Well done you did the right thing to get this recorded. Im sure your son will only meet people specially trained to deal with little ones, in an environment thats set up for them. Id also imagine that him being interviewed will have less of an effect then seeing his mum pushed around and being on the receiving end.
Your teaching him to stand up against being bullied, your really doing the best thing.

AmantesSuntAmentes Fri 02-Jan-15 16:38:37

Good for you, Wonderstuff, you have definitely done the right thing.

Try to see the video 'interview' as a massive positive step and your ds will too. I apostrophised 'interview' because where young children are concerned, it really is more like an informal chat, with child-friendly people, who will have been trained specifically in how to retrieve your ds's version of events, gently and appropriately. It's not in your ds's, theirs or the processes best interests, to cause your D's upset and they will avoid doing so.

You can request the interview to be either in your home or in a family room. When they contact you to make arrangements, ask all the questions you need and explain any concerns you have.

If, in the meantime, your ex shows up, don't engage with him, just call the police and let them deal with him.

wonderstuff99 Wed 07-Jan-15 21:06:11

Hi everyone, thanks ever so much for the support, now the fog has cleared and I can see things clearly, I know that going to the police was totally the right thing to do.

The outcome was that I could have pressed for having him done for assault or having the incident recorded on what is known as a vulnerable child report which would have recommended that DS doesn't spend time with his father on his own. This has no reflection on my parenting as the officer who came round could see everything was fine this end. The record is now in place that if everything does end up in court, there is a record of this incident. It also meant that my son wasn't interviewed in the end and I think overall, this was the best outcome.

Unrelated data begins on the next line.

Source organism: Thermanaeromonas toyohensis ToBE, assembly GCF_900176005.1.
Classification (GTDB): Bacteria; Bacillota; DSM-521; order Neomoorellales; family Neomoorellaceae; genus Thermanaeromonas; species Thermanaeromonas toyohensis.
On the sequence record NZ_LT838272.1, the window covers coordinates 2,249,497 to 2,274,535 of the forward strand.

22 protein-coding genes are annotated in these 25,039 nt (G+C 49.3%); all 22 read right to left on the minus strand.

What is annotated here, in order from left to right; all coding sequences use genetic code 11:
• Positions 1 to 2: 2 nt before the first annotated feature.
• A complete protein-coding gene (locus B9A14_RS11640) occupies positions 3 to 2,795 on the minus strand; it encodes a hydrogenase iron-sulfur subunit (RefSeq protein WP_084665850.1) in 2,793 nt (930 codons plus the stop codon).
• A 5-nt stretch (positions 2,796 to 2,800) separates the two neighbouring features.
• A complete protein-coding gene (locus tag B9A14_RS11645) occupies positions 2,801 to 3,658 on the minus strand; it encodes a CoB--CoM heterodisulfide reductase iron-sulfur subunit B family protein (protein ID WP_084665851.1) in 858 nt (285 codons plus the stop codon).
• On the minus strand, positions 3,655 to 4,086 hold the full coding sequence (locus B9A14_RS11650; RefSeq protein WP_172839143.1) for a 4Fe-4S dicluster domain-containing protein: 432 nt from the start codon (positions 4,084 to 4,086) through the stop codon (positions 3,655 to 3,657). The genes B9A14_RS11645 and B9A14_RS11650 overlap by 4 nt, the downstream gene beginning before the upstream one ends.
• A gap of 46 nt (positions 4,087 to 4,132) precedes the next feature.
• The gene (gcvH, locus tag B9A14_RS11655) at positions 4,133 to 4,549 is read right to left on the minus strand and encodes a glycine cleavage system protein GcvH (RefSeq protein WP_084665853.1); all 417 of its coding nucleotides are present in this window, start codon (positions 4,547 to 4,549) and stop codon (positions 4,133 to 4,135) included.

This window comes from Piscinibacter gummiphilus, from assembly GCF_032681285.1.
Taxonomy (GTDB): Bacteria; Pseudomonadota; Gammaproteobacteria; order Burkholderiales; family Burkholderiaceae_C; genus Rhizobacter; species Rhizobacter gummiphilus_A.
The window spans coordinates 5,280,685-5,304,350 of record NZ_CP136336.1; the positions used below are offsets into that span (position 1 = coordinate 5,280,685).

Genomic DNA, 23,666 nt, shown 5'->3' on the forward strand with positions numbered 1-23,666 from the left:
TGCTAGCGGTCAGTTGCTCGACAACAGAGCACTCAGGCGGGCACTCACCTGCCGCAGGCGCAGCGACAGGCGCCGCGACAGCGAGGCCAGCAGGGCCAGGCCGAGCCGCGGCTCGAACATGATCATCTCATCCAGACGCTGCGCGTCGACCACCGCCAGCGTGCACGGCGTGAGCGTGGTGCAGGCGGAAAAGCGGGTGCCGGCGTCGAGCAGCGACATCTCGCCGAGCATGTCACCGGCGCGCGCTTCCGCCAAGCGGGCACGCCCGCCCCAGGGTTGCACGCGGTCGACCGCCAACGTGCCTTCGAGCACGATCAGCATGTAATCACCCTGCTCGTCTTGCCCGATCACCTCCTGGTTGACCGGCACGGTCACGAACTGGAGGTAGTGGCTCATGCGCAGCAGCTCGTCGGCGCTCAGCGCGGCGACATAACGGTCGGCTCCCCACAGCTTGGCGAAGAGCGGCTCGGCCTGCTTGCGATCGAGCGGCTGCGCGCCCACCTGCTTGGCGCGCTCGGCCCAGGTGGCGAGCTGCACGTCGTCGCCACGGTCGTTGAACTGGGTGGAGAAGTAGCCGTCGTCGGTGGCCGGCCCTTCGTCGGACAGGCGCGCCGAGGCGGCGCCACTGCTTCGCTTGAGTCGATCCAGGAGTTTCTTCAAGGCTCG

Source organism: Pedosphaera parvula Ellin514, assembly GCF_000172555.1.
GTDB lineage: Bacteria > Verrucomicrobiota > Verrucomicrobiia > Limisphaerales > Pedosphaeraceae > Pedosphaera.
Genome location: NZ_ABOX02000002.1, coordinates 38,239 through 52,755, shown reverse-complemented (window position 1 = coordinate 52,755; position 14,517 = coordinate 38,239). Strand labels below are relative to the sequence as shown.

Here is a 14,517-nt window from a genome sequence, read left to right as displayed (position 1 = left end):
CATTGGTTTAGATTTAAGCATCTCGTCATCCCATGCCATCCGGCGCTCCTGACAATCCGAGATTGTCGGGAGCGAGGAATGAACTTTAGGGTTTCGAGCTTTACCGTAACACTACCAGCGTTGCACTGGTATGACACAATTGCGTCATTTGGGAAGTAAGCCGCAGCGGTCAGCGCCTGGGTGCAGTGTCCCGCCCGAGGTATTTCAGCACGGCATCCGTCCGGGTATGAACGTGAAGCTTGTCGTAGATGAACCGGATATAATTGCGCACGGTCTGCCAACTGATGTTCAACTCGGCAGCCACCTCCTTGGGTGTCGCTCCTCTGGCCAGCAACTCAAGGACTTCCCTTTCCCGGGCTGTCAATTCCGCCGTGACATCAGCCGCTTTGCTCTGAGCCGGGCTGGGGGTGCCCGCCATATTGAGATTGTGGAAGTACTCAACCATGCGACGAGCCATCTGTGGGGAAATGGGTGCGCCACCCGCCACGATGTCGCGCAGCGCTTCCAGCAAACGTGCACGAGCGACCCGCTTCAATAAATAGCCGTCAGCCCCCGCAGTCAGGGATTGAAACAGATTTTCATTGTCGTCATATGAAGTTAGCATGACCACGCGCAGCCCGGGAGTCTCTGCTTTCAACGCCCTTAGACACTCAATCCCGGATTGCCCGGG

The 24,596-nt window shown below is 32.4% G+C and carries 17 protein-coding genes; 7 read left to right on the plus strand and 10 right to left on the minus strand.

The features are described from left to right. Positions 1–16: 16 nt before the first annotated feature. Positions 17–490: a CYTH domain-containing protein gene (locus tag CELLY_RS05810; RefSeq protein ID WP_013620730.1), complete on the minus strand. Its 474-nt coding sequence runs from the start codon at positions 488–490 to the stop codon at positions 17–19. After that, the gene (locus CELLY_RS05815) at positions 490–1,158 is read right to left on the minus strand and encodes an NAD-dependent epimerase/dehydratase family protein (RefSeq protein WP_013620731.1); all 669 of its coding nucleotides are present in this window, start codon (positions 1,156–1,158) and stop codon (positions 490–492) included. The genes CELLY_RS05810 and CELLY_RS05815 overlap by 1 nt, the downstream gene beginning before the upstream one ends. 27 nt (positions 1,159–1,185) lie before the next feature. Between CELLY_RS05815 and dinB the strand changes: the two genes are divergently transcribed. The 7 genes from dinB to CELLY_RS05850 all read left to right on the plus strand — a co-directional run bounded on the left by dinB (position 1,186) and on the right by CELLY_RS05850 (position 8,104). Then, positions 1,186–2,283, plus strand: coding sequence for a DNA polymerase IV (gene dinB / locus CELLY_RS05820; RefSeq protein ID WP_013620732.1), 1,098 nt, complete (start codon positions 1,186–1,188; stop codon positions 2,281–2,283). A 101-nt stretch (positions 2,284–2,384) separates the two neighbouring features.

My ex contacted me today to say he would like to see DS and that he
missed him and wanted to know how to move things forward and what we needed to do. As positive as this sounds, I know my ex and that he has probably been told to say these things by his family so he can see DS. I also now understand that this is another way of retaining some kind of control over me and DS, which he has done before, I started to move on and heal, and he manipulates the situation someway. If I thought he was genuinely remorseful and had realised the wrongdoing, then maybe I could begin to think about discussing contact but I know he feels he has done nothing wrong.

I am in no way going to let him see DS unsupervised and I know many of you have said go to a solicitor which I intend to do this or next week, as I fully believe the only way for DS to began to repair his relationship with ex is to go through mediation or through the courts as ex seems to have no understanding of how important it is to discuss or maintain regular contact . As I said before, he barely saw son over Christmas and before, asked to bring him back early, never requested to see him. I'm not going to volunteer to be with him to see DS as I have wasted the past 7 months trying to facilitate a relationship with DS and he keeps letting him down., besides the fact that who in their right mind would want to spend time with someone who assaulted me and my son?! He has no family here so that is not an option.

Where do I go with this? Should I just not respond to his message and wait until I see a solicitor? Or suggest that if he wants to see son, he should arrange mediation?